Growing up, I was used to sitting tight and bored on the road for several hours with my parents. We would take many road trips through America, spanning from the north to the south to the mid-Atlantic region to Canada to see city tourist attractions and national historic sites. My parents fell in love with America, especially since I was born to two immigrant parents. This land of opportunity meant more diversified cultures and places to learn about!
As a child, I was not fond of road trips. I suffered from motion sickness and did not acknowledge the excitement that it brought upon my family. Since our transfiguring move to New Jersey to Arizona last year, the opportunity to take more road trips as a family began again.
We discovered Arizona did not just have The Grand Canyon, but two other national parks and several other national monuments. We found out there are many routes from the state to get to other national parks in other states, creating more excitement to me as an adult than any textbook could introduce or what my childhood road trips consisted of.
My love affair of visiting national parks extended to 7 parks within the span of a year. Visiting these parks opened up my eyes to how these one-of-a-kind mountains, badlands, and canyons all came to life. There are tremendous lands to discover that vary in America, especially on the western side of the country. Was I finally coming to understand why my parents loved road trips?
Grand Canyon National Park
On my 23rd birthday, I went to my first national park: Grand Canyon National Park. The immense landscape wowed me with its deep layers of red rock in the canyon that appeared to glow brighter in the distance. I learned that there are 40 identified different layers of rock that formed millions of years ago. There are also 11 associated Native American tribes that consider the Grand Canyon as home.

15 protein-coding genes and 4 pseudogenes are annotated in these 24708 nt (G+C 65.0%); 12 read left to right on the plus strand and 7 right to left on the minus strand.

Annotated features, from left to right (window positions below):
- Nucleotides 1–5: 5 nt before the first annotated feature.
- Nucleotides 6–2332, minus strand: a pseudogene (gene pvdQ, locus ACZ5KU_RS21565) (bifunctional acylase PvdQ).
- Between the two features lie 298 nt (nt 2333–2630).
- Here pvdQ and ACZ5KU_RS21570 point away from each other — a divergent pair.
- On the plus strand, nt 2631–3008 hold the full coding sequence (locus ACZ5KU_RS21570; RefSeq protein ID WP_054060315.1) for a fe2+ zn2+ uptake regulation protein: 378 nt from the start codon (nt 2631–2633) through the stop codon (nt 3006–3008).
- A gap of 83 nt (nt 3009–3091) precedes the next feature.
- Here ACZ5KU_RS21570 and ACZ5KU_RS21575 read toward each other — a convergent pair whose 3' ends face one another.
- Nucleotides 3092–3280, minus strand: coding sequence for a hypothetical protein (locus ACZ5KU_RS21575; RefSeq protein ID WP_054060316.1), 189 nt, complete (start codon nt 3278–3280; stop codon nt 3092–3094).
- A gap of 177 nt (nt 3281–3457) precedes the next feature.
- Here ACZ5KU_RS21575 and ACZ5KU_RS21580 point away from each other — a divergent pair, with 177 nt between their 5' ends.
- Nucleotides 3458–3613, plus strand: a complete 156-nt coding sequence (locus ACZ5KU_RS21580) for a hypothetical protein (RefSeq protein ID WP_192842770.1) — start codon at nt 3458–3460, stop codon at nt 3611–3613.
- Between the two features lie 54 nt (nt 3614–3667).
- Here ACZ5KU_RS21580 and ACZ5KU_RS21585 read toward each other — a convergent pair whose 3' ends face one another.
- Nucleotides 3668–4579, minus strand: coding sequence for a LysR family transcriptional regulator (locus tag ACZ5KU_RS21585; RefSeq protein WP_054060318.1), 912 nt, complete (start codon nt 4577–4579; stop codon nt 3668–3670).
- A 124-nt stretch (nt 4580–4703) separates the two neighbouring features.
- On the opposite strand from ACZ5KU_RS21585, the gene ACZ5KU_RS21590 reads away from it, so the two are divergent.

The physical attraction of the Grand Canyon and these facts that kept adding up as I read upon the visitor centers and plaques that are scattered through the park made me hungry for more knowledge, for more discoveries.
Joshua Tree National Park
After a visit to the Grand Canyon, my family and I took a road trip from Arizona to California to explore Joshua Tree National Park. I only saw Joshua trees once from Arizona to Nevada back in 2016, but I learned so much more about them in this one visit alone. Joshua trees are only found in the Mojave Desert. Their name was inspired by their shape and reminded a group of Mormon settlers of a Biblical story of Joshua and his hands.
After Joshua Tree National Park, there was Rocky Mountain National Park, Death Valley National Park, and so forth. I was planning a national park trip after national park trip because it had answered some of my curiosities about the country and what made the park unique upon hearing other travelers’ experience of national parks. They do not only serve as tourist attractions, but they serve us reminders about conservancy. The National Park Service has been protecting these lands and preserving biodiversities for over 100 years. Their work is focused on keeping these around for many generations to come.
There are so many flora and fauna (even endangered species) that are hard to come across but make themselves known in national parks. A lot of these parks emphasize the efforts to conserve and remind us to leave these places better than you found them. National parks are so educative to both the youth and elder and it transformed my perspective on history, geology, and ecology. I came to the realization that I wanted to see these natural wonders in my country to fulfill a constant desire to seek more of the wilderness and solve some mysteries in my head. It all had a touch of humanity after all.
Maybe that’s what took me so long to truly love road trips. As a visual learner, I was finally making connections to the lessons taught in textbooks.
Gabrielle Sales is an American travel blogger of her blog, From One Girl to One World (www.from1girlto1world.com) and freelance writer. Her passion for travel started at a young age through family road trips and watching National Geographic documentaries. She’s not only passionate about traveling, but she is an outdoor enthusiast with a love for hiking. She likes to focus on adventure travel with historical or geological finds.